Traffic is horrible on my drive back to Nairobi from a suburban town on the outskirts of the capital, where the Program on Sexual Violence in Conflict Zones at Physicians for Human Rights (PHR) has just finished its latest training on forensic documentation. Between the stop and go, I meditate to the drone of trucks brimming with goods from the coast and the brightly painted busses, all clamoring for passengers and space on the busy Mombasa Highway. My attempt at concentration is interrupted when my phone buzzes in my pocket. It’s a text from the participants of our recent training, inviting me to join a new social networking group for the medical-legal network they created just hours earlier. Only three days ago, these participants were largely strangers, meeting with our team for the first time to learn about documenting crimes of sexual violence. Their dedication is remarkable: as they sit in the same traffic on busses headed back to their neighborhoods, they are already building the medical-legal network that will ensure that survivors of sexual violence in their country receive justice.
PHR has helped local activists create numerous self-governing medical-legal networks across Kenya and the Democratic Republic of the Congo to help facilitate collaboration and cooperation among medical professionals, legal and judicial experts, the media, local communities, and NGOs. These networks allow local professionals to meet one another and work together to ensure that victims receive the care they need and that perpetrators are held to account.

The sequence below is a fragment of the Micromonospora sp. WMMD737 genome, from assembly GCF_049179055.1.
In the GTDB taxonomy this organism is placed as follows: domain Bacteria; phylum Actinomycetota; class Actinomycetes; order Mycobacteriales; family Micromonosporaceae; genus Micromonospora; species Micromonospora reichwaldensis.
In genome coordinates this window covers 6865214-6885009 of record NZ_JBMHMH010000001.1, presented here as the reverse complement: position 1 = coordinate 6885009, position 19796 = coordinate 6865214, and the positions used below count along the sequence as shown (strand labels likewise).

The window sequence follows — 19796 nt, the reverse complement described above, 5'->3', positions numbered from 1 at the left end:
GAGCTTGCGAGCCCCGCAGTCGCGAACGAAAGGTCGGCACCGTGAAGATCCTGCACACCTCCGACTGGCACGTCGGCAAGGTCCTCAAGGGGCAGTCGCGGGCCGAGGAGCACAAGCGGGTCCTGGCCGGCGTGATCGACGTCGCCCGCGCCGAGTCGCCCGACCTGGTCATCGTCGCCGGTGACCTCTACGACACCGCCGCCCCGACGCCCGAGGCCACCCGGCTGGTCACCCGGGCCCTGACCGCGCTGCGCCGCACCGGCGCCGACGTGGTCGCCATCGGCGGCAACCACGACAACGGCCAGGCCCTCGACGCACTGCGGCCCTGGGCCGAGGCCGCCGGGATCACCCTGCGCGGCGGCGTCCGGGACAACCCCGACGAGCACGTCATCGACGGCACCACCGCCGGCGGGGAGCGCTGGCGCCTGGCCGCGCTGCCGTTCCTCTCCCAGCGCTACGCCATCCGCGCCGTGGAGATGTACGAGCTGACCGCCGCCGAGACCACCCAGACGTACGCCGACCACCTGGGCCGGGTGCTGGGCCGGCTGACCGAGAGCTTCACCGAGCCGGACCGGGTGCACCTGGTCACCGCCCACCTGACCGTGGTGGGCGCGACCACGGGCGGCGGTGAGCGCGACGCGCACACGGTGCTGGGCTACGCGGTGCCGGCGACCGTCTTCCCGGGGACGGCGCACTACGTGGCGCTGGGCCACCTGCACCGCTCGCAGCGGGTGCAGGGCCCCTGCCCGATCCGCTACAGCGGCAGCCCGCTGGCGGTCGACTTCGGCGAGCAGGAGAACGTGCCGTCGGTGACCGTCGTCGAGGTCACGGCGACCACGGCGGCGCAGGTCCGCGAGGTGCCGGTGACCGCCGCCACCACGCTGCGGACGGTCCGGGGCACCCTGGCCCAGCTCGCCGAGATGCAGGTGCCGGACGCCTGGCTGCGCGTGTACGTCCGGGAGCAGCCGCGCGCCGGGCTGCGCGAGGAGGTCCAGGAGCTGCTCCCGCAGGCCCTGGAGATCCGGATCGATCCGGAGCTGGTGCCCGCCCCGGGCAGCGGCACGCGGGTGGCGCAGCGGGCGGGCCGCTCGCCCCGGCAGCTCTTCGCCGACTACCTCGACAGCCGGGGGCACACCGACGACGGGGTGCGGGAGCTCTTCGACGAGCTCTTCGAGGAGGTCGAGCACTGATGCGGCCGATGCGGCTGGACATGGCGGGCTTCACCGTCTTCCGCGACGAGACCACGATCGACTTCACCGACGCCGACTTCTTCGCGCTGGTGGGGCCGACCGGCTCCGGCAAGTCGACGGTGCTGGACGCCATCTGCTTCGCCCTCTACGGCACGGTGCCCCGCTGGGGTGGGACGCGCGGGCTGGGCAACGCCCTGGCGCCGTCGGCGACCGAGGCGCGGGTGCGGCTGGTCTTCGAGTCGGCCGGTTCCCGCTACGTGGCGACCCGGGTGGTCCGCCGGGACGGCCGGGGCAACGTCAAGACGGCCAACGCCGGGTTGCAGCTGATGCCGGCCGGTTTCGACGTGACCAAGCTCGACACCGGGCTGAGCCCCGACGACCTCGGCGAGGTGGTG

During PHR’s three-day training, Joseph Kibet, a police officer, reflected on the value of the network he helped create in his home community of Eldoret, Kenya. He remarked, “You can never handle a survivor [of sexual violence alone]. You need other people. Being a police officer, I need a medical officer, I need a social worker, I need a community, my other colleagues in the police force, I need a prosecutor, and a judge.”
The power of community-driven medical-legal networks was best described to me by Dr. Edith Onyango, an obstetrician/gynecologist at Kenyatta National Hospital, who told me that the networks allow her to refer patients to specific individuals in the legal or law enforcement fields. She tells me that when survivors come to her hospital, she is able to tell them, “You will meet so-and-so, and you’ll be seen.” No longer forced to navigate a complex system alone, survivors are able to speak with a specific professional who has specialized skills for working with survivors of sexual violence. Soon, the daunting process becomes streamlined. The simple process of connecting the necessary professionals who then work together has a powerful impact on the lives of survivors.
As I put my phone away, I am brought back to the commotion of the busy highway and am once again lost in thought. I am inspired by this group of activists, who are now using their time stuck in gridlock to advance their work together. They are committed to providing survivors of sexual violence with the support they need, enabling not only the individual victims, but also entire communities, to heal. This is what activism really means: using every possible moment and the power of collaboration to advance the cause of justice.